For Ed Bailey, co-owner of Number Nine and Trade, one emotion has persisted through the summer months and into the fall: anxiety.
Number Nine and Trade, both queer bars near Logan Circle, were forced to close starting in March when the coronavirus pandemic first hit the city. They reopened several weeks later for takeout and then several weeks after that for limited seating, Bailey said.
“We are operating at such a diminished capacity that we’re toeing the line between being able to support our existence and not,” he said in an interview. “We are just right there.”
For other LGBTQ bars across D.C., the story looks remarkably similar. Outdoor dining has proved to be a lifeline for those restaurants but with winter looming, Bailey and other bar owners are scrambling to find creative solutions to combat the cold.
Bailey said he’s already spent hundreds of dollars on heat lamps to place at each outdoor table at Trade and additional television screens and projectors for their outdoor spaces.
Howard Hicks, general manager of the Green Lantern, said they are looking into buying tents and heating lamps for their improvised patio area. The outdoor seating has been helpful in drawing customers who still aren’t comfortable dining indoors, he said.
But even if they have the heaters and tents, Hicks said he’s concerned that people just won’t come out at all during colder months.
“I’m worried that they’ll be very concerned about being in a place with heat and I’m worried that the number of cases will start going up again once everyone’s not able to go outside,” he said. “We’re concerned about the things that we’re not able to really control, but yet at the same time we are striving to make the space we have as comfortable as we can make it.”
Managers at Green Lantern have already applied for the Streatery Winter Ready Grant program, announced by Mayor Muriel Bowser on Sept. 21. Each grant recipient will receive $6,000 to winterize their patios and outdoor dining areas.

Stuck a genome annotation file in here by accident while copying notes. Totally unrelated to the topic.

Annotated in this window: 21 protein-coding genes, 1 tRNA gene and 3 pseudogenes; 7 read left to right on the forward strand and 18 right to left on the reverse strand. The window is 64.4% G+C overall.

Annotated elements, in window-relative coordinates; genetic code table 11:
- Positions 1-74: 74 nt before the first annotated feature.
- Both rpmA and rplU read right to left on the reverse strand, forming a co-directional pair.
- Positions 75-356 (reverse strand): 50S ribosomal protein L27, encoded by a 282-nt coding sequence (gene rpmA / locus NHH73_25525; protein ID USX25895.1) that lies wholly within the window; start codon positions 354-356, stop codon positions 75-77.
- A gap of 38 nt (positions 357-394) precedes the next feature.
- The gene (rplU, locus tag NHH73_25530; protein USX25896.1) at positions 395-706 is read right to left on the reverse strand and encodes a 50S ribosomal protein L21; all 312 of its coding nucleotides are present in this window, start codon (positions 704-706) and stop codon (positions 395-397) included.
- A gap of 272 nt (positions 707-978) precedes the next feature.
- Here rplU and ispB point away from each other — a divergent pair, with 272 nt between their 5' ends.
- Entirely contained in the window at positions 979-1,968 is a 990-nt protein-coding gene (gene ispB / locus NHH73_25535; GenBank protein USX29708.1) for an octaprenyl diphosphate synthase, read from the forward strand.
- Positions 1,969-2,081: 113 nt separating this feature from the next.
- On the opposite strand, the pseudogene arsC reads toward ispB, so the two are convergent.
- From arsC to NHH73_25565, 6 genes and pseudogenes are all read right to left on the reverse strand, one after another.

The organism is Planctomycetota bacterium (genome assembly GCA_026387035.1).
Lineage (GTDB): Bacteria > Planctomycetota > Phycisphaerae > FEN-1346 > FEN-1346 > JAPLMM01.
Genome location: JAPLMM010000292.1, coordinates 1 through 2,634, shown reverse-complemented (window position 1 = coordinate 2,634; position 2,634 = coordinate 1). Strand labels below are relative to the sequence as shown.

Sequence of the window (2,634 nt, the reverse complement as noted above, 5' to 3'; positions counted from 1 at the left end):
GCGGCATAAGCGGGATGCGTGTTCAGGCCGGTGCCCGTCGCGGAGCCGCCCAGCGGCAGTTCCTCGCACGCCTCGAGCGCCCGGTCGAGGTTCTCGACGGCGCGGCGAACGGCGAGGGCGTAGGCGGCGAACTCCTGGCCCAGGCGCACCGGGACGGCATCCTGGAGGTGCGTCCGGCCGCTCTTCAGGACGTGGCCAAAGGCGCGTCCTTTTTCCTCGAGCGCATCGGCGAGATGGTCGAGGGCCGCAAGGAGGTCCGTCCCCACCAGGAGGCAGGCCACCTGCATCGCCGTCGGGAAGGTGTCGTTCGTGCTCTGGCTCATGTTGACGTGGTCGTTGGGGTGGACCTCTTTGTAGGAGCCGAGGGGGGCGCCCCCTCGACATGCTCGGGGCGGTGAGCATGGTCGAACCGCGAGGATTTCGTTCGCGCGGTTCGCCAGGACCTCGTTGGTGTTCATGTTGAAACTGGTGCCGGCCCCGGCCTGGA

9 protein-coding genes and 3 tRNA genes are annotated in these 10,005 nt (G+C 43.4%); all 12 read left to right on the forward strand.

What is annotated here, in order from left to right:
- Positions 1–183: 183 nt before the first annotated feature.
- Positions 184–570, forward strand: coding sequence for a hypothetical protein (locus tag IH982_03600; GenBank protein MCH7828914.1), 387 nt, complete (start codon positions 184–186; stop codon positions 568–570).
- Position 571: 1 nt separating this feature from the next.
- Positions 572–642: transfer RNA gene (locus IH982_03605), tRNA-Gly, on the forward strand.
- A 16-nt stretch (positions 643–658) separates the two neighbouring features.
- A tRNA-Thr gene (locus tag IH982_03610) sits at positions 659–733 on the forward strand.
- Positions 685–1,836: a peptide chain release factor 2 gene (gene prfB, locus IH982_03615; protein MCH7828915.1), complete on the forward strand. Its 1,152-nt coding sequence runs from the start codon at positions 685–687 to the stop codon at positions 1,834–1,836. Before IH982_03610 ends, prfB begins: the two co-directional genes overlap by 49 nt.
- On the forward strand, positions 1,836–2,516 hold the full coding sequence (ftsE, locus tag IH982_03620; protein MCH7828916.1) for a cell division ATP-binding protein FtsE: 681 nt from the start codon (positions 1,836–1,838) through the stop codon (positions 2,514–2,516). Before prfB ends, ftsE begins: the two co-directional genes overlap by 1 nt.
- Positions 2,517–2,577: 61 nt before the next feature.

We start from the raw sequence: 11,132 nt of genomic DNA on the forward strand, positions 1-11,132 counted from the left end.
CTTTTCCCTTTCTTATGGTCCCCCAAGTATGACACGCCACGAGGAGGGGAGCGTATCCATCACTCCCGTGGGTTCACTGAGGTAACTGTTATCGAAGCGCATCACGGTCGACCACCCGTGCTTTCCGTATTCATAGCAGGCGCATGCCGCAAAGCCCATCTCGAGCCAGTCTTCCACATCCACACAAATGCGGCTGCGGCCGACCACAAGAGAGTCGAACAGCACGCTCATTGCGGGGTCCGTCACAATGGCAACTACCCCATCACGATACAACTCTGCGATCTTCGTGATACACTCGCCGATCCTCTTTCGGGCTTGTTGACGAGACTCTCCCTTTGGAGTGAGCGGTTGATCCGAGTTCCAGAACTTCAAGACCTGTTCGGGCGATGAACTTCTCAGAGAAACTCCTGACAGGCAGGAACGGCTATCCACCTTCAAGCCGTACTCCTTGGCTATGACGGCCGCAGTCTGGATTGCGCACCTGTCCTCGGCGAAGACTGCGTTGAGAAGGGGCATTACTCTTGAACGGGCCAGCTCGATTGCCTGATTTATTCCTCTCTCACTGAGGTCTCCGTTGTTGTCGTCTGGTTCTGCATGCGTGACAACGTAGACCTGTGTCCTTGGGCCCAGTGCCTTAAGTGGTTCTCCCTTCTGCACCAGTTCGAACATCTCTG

The city has devoted $4 million to the fund and applications will be approved on a rolling basis until the money runs out, according to a statement from the mayor’s office.
“The number one priority for restaurateurs has been the combined safety of their employees and customers,” Kathy Hollinger, president of the Restaurant Association of Metropolitan Washington, said in the statement. “They know that everyone’s comfort level is slightly different when it comes to supporting their local restaurants, and this additional relief will help businesses offset costs and extend outdoor service as we work our way through colder months.”
Bailey said he is appreciative of the efforts made by the city to assist small businesses but still accepts that the coming months will not be easy.
“We have every intention of making it through all of this and we’re smart enough to be able to make some intelligent decisions to kind of bolster the spaces for the colder weather,” he said. “I’m trying to honestly be as optimistic as I can but I also feel like I’m being very pragmatic to understand that these are very difficult situations that we’re facing. And it looks like we’re going to be facing them through the whole next year.”
Doug Schantz, owner of Nellie’s Sports Bar on U Street, said they have some seating on the roof deck but have been able to keep most of their clientele inside because of their huge windows, which open to allow ventilation.
Once the weather turns cold, Schantz said the strategy will be to turn the heat up inside as much as they can while still keeping the windows open. He has also applied for the city grant to winterize Nellie’s.
Schantz said he ranks his concern for his business at a five out of 10.